A fellow watcher of Korean dramas and also an avid reader responded to my review of Han Kang’s The Vegetarian on a Facebook readers group neatly summarised what I had begun to suspect after immersing myself into Korean novels – that the shows and books present divergent views of contemporary South Korean society. The former shines with goodness, sincerity and easy romance while the latter shows the gritty and not so pretty underbelly of a nation that has undergone a major transformation in the last few decades.
My two recent Korean novels awakened me to the variety of stories told by contemporary women writers who honestly describe the condition of women in all patriarchal cultures that have galloped on many fronts but have only created more strife and burden for its women.
If I had your face by Frances Cha
Set against the backdrop of a glittering Seoul in which money (or lack thereof) informs the lives and morals of its citizens, the story takes us into the lives of five women, each bearing a burden that is crushing but they endure.
The enviably beautiful Kyuri, who has achieved her stunning look through expensive and painful surgery works in a room salon where she is paid to drink and accompany wealthy men who socialise after work hours. Her roommate Miho is an artist with a rich boyfriend but instead of rejoicing, she is filled with guilt and sadness in equal measure.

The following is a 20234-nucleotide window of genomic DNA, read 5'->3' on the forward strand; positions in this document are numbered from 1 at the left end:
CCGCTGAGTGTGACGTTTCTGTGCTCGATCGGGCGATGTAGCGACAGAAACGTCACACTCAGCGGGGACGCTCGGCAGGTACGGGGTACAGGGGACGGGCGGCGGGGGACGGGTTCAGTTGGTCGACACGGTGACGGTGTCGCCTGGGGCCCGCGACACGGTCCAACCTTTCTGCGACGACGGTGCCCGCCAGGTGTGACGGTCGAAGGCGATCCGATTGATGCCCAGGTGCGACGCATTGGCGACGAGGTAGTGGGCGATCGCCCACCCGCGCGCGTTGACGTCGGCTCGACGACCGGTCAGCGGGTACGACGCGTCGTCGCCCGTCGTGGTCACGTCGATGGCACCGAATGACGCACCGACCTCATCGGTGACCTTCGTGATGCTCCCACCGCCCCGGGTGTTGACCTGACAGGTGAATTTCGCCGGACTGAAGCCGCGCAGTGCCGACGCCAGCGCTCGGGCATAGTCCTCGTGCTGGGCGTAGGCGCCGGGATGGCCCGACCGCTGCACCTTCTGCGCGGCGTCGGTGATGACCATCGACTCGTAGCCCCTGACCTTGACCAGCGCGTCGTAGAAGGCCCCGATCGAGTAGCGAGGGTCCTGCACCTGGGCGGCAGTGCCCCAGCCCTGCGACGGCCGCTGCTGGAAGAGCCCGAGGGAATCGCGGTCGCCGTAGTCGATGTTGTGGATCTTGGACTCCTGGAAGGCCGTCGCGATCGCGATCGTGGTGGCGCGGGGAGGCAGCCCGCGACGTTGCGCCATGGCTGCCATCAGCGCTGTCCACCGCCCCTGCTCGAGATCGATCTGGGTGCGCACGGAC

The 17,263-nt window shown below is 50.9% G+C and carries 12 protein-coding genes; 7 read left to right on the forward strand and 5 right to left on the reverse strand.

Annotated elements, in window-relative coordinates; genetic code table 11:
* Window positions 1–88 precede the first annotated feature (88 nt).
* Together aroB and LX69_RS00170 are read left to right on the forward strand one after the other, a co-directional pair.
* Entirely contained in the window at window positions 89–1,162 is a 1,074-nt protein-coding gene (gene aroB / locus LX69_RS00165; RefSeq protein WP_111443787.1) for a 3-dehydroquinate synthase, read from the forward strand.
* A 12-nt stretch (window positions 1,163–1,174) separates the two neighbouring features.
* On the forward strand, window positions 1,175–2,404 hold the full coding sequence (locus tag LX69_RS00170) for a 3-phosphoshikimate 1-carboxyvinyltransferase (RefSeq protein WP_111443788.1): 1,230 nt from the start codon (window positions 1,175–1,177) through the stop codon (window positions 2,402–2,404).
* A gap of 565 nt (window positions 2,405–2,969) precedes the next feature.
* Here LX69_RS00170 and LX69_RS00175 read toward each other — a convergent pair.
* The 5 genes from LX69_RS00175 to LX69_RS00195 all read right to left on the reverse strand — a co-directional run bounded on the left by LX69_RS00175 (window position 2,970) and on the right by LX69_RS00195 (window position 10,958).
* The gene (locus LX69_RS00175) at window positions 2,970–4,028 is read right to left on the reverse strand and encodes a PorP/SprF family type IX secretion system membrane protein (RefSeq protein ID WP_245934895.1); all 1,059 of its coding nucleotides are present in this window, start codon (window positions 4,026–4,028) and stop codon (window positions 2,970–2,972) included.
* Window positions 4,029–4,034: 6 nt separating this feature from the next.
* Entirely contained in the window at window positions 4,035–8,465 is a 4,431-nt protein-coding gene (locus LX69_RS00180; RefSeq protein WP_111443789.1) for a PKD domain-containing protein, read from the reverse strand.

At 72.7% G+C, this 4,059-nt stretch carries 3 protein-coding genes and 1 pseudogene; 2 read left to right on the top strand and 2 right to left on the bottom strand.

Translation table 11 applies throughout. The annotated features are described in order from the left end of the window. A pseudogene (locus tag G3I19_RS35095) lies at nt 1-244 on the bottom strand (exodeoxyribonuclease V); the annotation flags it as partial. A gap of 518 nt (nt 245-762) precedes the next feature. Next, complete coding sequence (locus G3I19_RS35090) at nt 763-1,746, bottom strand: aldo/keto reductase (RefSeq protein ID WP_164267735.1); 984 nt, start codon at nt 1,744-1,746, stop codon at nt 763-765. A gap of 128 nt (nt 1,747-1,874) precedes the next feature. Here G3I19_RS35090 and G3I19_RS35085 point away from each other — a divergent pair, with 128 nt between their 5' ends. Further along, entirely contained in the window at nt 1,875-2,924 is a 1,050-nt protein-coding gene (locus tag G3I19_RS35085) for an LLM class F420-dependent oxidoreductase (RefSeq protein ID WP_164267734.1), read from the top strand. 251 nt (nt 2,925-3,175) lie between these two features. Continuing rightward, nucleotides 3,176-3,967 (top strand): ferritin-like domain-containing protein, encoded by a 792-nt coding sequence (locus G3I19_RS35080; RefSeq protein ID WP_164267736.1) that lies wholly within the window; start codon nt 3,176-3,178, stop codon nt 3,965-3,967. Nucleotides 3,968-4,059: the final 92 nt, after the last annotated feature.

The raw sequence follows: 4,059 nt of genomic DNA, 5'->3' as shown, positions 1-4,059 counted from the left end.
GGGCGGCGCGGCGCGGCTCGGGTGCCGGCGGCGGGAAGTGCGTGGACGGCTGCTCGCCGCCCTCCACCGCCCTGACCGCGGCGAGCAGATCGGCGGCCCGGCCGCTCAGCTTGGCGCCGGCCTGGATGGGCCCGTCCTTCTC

Across from them are two girls who live like sister, except that one can’t speak and one can’t wait to get surgery and enter the world that Kyuri inhabits. Ara, the hairdresser, is obsessed with a K-pop star and uses her job as a hairstylist to avoid her parents who live in a provincial town. Sujin, her childhood friend and current roommate share not just a rundown apartment but also memories of the day when Ara went mute.
Wonna lives with her husband one floor below the other four girls, hoping against hope that she will not lose her pregnancy while wondering how she will shoulder the responsibilities of her baby in her permanently perilous financial situation.
The book is a hard hitting look at the lives of people in a society where the have’s and havenot’s exist in parallel worlds and when they intersect, it leads only to unpleasantness and heartbreak.
As Sujin recovers from massive facial surgery, a life-changing experience for which she has saved for years from her job at a nail salon, the lives of each of the other girls twists and turns into further complications. Individually the girls face all kinds of pressures – from having to consume alcohol to appease the clients, to paying off debts that never decrease, from forever being considered inferior in the eyes of the wealthy to not receiving any kind of support at work, the story highlights all the ways in which women suffer.